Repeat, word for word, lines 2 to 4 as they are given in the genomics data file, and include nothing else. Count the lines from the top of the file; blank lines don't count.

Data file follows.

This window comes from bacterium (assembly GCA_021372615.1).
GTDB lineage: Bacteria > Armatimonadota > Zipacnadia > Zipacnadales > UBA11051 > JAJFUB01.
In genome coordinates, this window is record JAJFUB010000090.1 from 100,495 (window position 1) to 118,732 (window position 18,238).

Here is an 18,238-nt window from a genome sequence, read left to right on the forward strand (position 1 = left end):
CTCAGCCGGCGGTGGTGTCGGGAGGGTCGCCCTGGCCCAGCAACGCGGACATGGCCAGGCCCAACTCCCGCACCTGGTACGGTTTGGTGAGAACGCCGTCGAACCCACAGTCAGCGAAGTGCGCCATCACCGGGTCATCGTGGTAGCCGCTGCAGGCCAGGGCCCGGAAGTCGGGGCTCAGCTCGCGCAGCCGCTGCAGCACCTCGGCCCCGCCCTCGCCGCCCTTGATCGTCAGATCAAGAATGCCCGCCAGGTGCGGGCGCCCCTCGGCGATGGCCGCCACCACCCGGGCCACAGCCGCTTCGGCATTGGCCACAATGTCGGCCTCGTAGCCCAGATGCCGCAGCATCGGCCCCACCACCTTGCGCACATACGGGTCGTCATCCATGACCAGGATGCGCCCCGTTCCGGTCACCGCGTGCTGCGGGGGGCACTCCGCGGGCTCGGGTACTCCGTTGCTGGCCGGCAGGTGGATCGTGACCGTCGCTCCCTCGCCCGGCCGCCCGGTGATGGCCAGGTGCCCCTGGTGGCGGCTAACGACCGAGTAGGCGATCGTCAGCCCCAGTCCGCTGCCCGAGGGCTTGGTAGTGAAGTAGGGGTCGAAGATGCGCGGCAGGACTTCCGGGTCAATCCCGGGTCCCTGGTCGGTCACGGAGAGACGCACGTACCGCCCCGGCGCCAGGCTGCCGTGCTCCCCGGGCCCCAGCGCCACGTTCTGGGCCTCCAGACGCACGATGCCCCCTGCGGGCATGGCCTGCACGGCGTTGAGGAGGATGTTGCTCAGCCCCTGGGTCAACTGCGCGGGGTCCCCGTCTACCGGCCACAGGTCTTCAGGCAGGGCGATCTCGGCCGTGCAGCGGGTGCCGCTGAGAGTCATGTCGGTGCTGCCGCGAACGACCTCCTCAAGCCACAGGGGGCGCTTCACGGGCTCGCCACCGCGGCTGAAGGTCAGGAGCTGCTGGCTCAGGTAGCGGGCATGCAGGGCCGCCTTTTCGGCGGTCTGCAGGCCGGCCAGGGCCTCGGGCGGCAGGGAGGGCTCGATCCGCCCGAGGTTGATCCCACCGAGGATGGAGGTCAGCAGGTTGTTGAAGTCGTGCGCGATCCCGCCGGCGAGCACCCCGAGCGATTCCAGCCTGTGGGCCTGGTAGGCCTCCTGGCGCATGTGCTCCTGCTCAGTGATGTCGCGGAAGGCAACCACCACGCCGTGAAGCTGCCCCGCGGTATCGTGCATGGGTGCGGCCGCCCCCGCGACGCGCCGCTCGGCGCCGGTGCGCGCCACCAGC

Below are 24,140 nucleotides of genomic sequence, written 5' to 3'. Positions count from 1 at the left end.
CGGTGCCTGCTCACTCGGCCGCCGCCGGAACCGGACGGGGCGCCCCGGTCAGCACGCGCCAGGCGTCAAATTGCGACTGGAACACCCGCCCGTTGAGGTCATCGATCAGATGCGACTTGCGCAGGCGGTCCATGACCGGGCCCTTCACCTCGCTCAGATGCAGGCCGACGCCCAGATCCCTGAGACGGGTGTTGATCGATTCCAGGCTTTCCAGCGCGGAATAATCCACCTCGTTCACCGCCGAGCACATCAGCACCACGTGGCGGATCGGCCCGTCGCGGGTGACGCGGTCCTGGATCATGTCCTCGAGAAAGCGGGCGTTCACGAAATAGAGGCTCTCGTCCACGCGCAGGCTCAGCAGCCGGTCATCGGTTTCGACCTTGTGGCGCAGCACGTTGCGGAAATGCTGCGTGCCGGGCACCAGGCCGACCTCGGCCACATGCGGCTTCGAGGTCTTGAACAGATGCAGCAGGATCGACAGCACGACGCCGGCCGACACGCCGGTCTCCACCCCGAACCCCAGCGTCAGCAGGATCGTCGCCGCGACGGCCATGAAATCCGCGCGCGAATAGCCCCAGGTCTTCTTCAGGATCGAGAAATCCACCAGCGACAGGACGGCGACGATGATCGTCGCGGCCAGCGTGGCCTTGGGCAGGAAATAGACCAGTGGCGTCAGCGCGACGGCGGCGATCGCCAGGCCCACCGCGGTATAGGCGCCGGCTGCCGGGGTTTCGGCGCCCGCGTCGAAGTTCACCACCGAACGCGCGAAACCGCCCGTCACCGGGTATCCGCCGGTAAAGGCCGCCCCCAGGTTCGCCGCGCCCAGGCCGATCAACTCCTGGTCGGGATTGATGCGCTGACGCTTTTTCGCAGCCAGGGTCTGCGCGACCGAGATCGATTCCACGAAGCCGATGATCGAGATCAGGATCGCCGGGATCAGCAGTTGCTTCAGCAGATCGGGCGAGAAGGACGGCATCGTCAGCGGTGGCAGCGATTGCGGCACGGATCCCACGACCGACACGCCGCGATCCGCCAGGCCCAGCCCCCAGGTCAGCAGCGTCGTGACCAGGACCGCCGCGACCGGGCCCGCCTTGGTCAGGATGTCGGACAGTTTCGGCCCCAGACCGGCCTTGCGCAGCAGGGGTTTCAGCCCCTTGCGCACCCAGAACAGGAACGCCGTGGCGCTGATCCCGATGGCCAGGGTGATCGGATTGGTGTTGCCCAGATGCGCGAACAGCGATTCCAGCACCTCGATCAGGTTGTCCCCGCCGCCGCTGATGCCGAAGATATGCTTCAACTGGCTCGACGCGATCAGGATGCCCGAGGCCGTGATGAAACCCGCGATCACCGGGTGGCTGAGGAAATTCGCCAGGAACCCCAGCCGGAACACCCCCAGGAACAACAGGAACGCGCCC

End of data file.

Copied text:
GTDB lineage: Bacteria > Armatimonadota > Zipacnadia > Zipacnadales > UBA11051 > JAJFUB01.
In genome coordinates, this window is record JAJFUB010000090.1 from 100,495 (window position 1) to 118,732 (window position 18,238).

Here is an 18,238-nt window from a genome sequence, read left to right on the forward strand (position 1 = left end):